I was a justifier, & I had the perfect excuse: as a recovering hypoglycemic, I had to have protein at every meal, which is true. Obviously, I didn’t know enough about what actual protein was to be able to change my diet without dire consequences. So, after ten years of disastrous vegetarian attempts, I gave up. Then I became close friends with one of the teacher trainers at my school. Not just a vegan, she wrote her main college thesis on factory farming…which was a game changer for me! As author Jenny Brown says in her book The Lucky Ones: “We can become prisoners of our earliest indoctrinations or we can look critically at our assumptions and align our lives with our values.” So I looked at things critically.
Factory farming and animal abuse are unrelated topics, because animals live free, happy & full lives in farms on rolling green hills where the sun always shines, the cows moo & the birds sing! Jessica, my vegan factory farming naysayer, dispelled that notion. Cows don’t see rolling hills; chickens don’t squawk due to having their beaks cut-off; & live pigs & goats rot away on top of heaps of dead friends who have the same incurable diseases as they. Honestly, I didn’t believe it – or more accurately, I couldn’t. My thoughts were so much easier to live with! Like Robert Grillo says in 5 Reasons Why Meat-Eating Can’t Be Considered A ‘Personal Choice’ “there are no visible, negative consequences to eating meat…the victims remain invisible and silent to those who eat them.” And so they were, until I went with Jessica to see Sharon Gannon & David Life, co-founders of Jivamukti. Beside my dear friend, I took their vegetarian-activist yoga class wisely accompanied by a song that spoke about how many chickens were being slaughtered at that very moment. It seemed to play aud nausium & I was pretty angry. My carnivorous belief had gotten the celestial hammer since the chickens had, for the very first time, spoken – thanks to Jivamukti Yoga. While I reeled, Jessica understood & embraced me, but that song haunted me.
I really began to look into the facts, only one of which I’ll print here. Why? Because my darling Jess taught me an important lesson that day: Love IS the Answer. Factory farming facts are beyond grim, beyond depressing – they’re a social abomination…at 60 billion land (only) animals killed annually, it’s a holocaust of animals & a deep scar upon the soul of humanity. When you’re ready, those facts will be there. Until then, consider what a once die-hard now reformed carnivore might say about diet & nutrition: it’s far more than eating too many fats or sugars, more than eating too much at one time or too little, it’s more than body image, bikini’s, six pack abs, or even the Food Pyramid,.. it’s about the choices we make when we decide what constitutes actual “food”. Animals are a huge part of this equation, but so are GMO’s, organics, pre-processed foods, & the future of soil & water. &, yes, that’s way too big a mouthful for one sitting. So don’t choke it down! Bite off the piece that you can handle & go on to the next, but whatever you do, please choose your next mouthful carefully.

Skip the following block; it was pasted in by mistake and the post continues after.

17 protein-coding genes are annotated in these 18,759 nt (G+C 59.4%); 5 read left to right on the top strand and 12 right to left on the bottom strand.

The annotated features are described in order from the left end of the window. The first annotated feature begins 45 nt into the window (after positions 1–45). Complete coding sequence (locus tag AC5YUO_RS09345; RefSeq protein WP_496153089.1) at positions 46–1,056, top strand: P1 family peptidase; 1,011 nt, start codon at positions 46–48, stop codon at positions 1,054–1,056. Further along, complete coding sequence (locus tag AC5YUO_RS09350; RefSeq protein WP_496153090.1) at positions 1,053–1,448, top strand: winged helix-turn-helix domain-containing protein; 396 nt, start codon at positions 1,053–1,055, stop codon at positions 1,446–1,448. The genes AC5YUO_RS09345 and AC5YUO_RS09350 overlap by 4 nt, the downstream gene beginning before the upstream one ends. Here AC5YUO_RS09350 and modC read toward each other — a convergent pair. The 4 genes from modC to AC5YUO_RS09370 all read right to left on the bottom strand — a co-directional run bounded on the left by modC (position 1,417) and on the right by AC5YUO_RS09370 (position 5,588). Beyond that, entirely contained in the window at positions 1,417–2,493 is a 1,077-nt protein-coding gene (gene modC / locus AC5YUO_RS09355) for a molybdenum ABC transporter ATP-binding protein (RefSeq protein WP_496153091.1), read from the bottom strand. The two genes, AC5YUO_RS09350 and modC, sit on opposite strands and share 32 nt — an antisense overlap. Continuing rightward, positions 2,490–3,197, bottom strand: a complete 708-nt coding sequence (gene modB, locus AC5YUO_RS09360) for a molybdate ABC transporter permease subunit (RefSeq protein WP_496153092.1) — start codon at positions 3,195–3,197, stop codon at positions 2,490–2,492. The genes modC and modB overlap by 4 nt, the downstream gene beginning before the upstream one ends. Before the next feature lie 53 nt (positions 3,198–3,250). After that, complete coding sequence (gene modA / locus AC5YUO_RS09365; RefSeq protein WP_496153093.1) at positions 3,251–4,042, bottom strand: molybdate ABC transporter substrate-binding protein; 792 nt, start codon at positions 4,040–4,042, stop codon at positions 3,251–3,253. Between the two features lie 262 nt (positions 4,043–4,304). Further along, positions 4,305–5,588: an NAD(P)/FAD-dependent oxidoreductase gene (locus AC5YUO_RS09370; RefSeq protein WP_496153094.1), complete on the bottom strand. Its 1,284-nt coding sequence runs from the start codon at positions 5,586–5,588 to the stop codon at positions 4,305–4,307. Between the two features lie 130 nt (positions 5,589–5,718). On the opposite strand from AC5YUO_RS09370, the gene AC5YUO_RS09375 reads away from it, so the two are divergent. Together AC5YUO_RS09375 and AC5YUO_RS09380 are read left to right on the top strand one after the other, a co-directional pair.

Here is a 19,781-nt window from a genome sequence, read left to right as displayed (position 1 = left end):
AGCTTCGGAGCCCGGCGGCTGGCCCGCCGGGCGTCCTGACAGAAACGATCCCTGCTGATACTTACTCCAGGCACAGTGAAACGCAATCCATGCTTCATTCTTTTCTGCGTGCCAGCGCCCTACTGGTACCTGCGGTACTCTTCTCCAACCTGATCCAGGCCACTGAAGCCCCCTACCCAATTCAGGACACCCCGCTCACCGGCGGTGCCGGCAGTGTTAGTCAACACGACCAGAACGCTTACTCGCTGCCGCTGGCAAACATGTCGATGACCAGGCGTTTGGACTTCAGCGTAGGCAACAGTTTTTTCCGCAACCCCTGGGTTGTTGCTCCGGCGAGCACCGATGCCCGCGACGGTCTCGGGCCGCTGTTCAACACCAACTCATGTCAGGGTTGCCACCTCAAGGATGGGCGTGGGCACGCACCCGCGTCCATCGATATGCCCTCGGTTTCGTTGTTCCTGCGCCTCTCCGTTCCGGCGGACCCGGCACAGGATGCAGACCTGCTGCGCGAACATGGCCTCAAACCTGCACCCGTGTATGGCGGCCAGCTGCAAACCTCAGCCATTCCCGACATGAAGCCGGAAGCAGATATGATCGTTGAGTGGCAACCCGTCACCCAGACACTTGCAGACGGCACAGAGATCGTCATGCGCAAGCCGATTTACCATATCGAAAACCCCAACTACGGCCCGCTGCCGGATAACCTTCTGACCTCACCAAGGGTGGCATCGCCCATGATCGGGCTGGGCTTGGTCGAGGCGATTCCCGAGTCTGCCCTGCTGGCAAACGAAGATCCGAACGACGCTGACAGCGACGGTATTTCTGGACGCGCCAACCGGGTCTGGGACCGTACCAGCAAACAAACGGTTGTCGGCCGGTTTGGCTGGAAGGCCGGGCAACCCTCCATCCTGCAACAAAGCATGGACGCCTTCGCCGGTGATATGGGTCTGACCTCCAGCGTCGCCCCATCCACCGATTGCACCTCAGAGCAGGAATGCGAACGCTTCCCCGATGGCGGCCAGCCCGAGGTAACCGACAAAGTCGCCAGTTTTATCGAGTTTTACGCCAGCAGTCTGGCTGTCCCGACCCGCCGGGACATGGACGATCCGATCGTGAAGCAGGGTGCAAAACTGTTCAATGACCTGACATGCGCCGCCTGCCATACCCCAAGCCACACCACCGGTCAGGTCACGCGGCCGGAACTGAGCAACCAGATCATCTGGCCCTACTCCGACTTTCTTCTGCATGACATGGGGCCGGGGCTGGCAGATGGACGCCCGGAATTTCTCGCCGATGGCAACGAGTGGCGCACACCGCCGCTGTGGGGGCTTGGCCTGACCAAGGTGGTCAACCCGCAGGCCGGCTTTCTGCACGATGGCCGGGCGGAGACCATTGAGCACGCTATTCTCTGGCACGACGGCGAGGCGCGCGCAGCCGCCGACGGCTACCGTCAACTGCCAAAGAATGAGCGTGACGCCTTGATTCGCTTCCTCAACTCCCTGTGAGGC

Sati (Lisa) Chappelle, a yogini, sacred activist, & vegetarian, currently lives with her husband in North Carolina where she writes professionally & teaches at & owns a yoga/pilates studio & 7 year old yoga teacher training program. You can find her at: Studio: www.lahiriyogacenter.com or Teacher Training School: www.lahirischoolofyoga.com
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Thank you and Namaste, Karen
Yoga & Honoring All LifeWritten by Karen Taylor
This Inspirational Short was contributed by Sati (Lisa) Chappelle
My intimate concepts have been under scrutiny in many ways, but particularly via food since joining the yoga ranks in 1998. I'd always thought I enjoyed a healthy diet, until several illnesses, leading me to yoga, indicated that wasn’t true. Born in the early 1960’s, my generation was part of the Depression-War-Economic Resurgence era that brought us such things as the Food Pyramid. I was taught it in school, & our plates at home reflected it: a certain percentage of meat, dairy, starch, vegetables, fruit & dessert (my mom had a serious sweet tooth) comprised our lunches & dinners. In the mid 90’s I developed Severe Hypoglycemia & my concept of food shifted. Assigned a state nutritionist, I struggled for months trying to get my sugar under control. Consuming 11 meals each day & barely functioning, I sought a holistic nutritionist & was eating only 6 meals per day in 3 short weeks. A vegetarian, she was my second encounter with non-carnivores. The whole thing got me thinking: how do folks live healthy lives without meat? As social psychologist Melanie Joy states, most people believe the “three N’s of justification”, siting that “eating meat is normal, natural, and necessary.”
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